JACKSONVILLE, Fla. – As people nationwide reflect on the tragedy in Parkland one year later, some are sharing their personal stories.
Jamie Rich graduated from Marjory Stoneman Douglas High School in 1995, and is now founder and editor-in-chief of Flamingo magazine. When word of the mass shooting at Stoneman Douglas High School began to spread, the reaction nationwide was shock and devastation. Sitting in her office nearly five hours away in Ponte Vedra Beach, Rich remembers getting the news she never imagined.
"We immediately turned on the news and started watching the broadcasts like everyone else," Rich said. "It was one of those moments where you remember where you were."
This tragedy hit home for Rich. As the nation saw in the days and weeks after the shooting, students began lobbying for change. For some, their work inspired generations, present and past.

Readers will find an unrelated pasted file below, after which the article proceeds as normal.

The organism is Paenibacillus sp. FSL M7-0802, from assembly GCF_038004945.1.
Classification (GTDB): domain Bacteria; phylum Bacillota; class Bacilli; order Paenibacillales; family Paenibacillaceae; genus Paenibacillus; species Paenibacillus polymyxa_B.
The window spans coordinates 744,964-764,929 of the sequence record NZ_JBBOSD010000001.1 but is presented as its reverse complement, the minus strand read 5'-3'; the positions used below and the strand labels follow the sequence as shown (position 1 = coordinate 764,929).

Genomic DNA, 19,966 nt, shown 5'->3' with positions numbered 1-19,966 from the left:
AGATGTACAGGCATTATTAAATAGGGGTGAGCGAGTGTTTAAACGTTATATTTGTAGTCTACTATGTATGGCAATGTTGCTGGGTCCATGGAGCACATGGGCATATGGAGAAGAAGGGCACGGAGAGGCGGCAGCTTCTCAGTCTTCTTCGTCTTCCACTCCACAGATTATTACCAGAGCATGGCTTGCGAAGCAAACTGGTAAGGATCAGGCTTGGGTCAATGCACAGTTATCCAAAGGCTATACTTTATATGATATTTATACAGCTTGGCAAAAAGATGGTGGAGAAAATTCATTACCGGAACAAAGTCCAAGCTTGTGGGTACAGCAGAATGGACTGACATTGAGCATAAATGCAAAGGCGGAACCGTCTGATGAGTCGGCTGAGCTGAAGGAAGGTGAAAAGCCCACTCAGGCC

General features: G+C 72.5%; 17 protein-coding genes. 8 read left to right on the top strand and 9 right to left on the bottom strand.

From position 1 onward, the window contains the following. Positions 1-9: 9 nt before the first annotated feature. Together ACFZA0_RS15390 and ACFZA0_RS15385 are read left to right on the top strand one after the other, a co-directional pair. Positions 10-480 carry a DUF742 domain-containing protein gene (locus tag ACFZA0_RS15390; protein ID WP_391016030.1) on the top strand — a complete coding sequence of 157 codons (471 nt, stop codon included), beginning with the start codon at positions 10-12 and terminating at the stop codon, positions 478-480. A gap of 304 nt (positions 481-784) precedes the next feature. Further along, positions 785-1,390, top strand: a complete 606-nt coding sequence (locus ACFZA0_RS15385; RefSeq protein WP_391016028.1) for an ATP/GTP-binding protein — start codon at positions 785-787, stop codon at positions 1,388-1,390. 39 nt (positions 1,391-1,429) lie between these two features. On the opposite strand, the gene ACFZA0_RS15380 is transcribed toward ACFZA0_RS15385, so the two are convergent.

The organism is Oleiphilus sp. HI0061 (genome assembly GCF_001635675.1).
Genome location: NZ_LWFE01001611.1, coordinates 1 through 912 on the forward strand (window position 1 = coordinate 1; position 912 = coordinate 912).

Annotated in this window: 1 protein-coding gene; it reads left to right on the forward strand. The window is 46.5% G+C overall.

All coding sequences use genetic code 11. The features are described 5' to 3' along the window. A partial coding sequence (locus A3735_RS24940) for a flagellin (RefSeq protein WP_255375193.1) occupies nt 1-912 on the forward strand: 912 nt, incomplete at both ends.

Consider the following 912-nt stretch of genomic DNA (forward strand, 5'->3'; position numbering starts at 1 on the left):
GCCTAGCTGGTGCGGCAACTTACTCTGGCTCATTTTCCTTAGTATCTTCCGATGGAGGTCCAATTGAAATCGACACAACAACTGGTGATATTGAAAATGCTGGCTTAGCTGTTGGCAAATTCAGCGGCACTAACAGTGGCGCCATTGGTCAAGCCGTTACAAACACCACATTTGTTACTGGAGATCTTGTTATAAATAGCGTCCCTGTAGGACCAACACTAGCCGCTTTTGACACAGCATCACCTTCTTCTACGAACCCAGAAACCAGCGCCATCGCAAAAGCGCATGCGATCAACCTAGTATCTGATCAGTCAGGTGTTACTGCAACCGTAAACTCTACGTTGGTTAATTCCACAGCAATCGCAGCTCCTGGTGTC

"I look back at my days at Stoneman Douglas and the friends I had and the times we had and the things we did," Rich said. 'I can't imagine taking on this type of issue. Taking on this type of responsibility." For Rich, that responsibility meant getting involved as well. She took part in the 'March for Our Lives' demonstration in Jacksonville.
Knowing the healing that can come with writing, she urged people to send their essays into her magazine as a "power of the pen" campaign. Rich said there was a big response. She said everyone from retired police officers to best-selling authors shared their views. A teacher was among those who contributed.
"She basically said she now has to decide how many kids can she fit inside her closet," Rich said.
Flamingo magazine shared a one-year anniversary story that is available now on its website.
READ IT HERE: Parkland: The Faces of Change
It includes interviews with survivors of the shooting like Delaney Tarr, Lauren Hogg, and their AP government teacher, Jeff Foster.
While there have been some changes in Florida, Rich’s hope is for the conversation to keep going. "I just continue to hope to be inspired and hope that other people will too," Rich said. "And that the issue won't disappear or be forgotten until the next school shooting."
The special article will be available in the next print issue which is available in March.